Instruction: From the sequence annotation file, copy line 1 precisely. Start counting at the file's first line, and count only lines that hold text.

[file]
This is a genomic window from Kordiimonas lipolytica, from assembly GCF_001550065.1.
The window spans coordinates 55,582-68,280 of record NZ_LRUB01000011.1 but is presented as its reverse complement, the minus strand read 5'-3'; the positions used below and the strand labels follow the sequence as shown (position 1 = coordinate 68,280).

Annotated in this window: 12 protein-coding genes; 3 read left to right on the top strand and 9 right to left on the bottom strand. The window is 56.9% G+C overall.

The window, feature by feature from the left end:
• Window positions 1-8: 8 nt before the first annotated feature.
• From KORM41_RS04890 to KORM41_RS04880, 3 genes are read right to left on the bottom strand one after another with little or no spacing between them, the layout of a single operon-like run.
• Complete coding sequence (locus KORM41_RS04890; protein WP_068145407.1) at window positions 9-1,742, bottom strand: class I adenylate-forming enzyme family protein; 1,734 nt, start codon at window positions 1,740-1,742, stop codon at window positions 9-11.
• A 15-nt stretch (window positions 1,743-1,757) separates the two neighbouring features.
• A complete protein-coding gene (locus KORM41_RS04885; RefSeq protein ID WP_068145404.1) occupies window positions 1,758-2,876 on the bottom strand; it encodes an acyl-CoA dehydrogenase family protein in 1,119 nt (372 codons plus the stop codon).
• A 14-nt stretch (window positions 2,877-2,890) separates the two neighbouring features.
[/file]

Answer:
This is a genomic window from Kordiimonas lipolytica, from assembly GCF_001550065.1.